Saturday, March 29, 2008

Don't Ride Wet/Soft Trails

Friday, I rode up the Wabash Trace to Margaritaville. Slow going compared the last ride of last year. Trail is not in its summer hard-pack condition. That, and the first ride up this year, I only made 8mph up the hill.

Speaking of trail condition, Tuesday Greg (maintainer of the Trace from CB to Silver City) graded the trail surface. Even after running the grader off the trail, there are still ruts from riding when the surface is wet.

Now I know we all have gotten cabin fever this winter. But, when you ride on the wet trail, you are doing damage to the trail surface. That 1 ride you just couldn't make without, causes untold others riders misery with a rough trail surface.

The photo above is bicycle tracks in the crushed limestone surface when inconsiderate riders ride a wet trail.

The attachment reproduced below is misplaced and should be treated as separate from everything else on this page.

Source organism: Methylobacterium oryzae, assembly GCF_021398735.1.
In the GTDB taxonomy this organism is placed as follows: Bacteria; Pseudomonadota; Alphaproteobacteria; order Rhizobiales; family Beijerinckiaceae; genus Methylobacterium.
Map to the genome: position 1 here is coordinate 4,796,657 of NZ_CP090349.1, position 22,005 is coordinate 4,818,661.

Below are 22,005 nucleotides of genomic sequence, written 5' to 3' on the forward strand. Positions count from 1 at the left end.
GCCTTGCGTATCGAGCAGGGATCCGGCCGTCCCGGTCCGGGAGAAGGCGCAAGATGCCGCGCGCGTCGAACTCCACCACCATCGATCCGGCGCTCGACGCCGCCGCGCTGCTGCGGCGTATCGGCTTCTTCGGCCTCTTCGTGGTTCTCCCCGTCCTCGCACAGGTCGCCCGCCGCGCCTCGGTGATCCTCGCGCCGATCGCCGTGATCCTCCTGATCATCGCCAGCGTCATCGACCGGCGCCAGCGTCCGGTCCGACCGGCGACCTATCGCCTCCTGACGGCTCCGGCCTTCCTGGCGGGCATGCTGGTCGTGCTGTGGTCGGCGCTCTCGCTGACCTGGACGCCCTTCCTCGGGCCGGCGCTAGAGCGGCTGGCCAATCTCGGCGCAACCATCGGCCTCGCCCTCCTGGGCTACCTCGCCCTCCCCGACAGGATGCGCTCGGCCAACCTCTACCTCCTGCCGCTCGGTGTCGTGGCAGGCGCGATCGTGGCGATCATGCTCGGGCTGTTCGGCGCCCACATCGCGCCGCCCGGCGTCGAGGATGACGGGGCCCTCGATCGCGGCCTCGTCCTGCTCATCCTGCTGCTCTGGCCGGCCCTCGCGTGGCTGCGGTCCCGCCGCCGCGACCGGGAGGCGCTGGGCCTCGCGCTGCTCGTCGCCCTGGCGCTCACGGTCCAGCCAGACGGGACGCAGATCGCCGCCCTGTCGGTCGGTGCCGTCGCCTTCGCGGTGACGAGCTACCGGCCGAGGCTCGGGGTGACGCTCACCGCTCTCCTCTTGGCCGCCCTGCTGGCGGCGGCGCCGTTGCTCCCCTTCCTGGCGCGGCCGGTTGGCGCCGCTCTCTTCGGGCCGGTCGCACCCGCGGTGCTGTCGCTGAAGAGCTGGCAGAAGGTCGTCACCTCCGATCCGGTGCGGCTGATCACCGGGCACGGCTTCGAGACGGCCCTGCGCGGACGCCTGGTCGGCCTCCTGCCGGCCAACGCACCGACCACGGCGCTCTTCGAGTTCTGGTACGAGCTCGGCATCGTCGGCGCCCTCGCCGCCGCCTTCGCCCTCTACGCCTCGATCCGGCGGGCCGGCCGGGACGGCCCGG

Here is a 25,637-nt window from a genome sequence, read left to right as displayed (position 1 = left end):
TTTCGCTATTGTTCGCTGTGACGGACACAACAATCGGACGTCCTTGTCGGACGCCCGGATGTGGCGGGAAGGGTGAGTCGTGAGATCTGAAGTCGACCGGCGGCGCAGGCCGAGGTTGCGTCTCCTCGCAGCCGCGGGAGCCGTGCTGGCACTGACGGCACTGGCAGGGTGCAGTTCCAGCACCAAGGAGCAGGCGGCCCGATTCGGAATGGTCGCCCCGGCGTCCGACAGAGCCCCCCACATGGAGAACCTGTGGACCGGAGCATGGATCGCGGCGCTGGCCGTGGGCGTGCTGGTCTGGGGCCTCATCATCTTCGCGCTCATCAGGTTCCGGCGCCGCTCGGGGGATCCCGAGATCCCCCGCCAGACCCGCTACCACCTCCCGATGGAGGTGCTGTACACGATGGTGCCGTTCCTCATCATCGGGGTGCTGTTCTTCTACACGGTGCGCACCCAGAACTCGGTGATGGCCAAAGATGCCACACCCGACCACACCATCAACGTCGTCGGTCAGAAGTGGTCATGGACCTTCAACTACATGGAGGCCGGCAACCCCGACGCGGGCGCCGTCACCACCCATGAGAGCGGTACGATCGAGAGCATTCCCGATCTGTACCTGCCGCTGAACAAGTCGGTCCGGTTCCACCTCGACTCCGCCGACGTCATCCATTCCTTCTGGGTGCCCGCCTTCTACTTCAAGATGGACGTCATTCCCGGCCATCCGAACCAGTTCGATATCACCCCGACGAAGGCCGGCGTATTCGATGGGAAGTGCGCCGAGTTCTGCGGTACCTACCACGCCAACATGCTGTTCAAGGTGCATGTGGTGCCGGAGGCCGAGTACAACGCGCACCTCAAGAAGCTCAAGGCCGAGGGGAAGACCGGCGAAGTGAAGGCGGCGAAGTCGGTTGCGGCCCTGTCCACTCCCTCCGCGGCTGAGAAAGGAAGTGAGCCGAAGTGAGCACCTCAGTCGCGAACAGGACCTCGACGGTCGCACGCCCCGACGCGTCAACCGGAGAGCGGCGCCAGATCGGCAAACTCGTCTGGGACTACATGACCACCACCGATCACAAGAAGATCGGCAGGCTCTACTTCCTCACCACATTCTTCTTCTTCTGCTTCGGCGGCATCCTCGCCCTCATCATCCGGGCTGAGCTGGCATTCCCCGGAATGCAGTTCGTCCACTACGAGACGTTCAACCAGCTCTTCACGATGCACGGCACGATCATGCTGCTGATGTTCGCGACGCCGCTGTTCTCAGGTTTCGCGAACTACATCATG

After a rest stop, I headed down the hill and then over to Lake Manawa to check out the mountain bike trail. The last week we had lots of drying wind - hoping the trails are rideable.

I rode W Sidewinder, which was dry. Headed over to E Sidewinder. When I got into the wooded part, I saw that the trail is very soft, with deep ruts. It was time to stop, turn around, and ride someplace else. The second photo is of the ruts in the trail tread.

At the parking lot, I met a couple other riders. When I mentioned that the trail was too soft, one said it was good -- just soft spots and wet spots to ride around. URGH. I told him doing that damages the trail.

In this part of the country, riding on wet trails does great damage. Its not like places were the trails are on rock. I think the magazines do a disservice when they publish photos of riders plowing down muddy trails. Photos of mud encased bikes and riders enforces this image of the mountain bike rider.

Next time you ride soft/wet trails, think about who has to repair that trail. They do not heal themselves - it takes hours of dedicated volunteers to repair your hour of "fun".

1 comment:

ddeford said...

If people knew the number of hard-working hours that are spent on the trail (all volunteer, of course) they would be smarter about when they ride.

I enjoy your posts.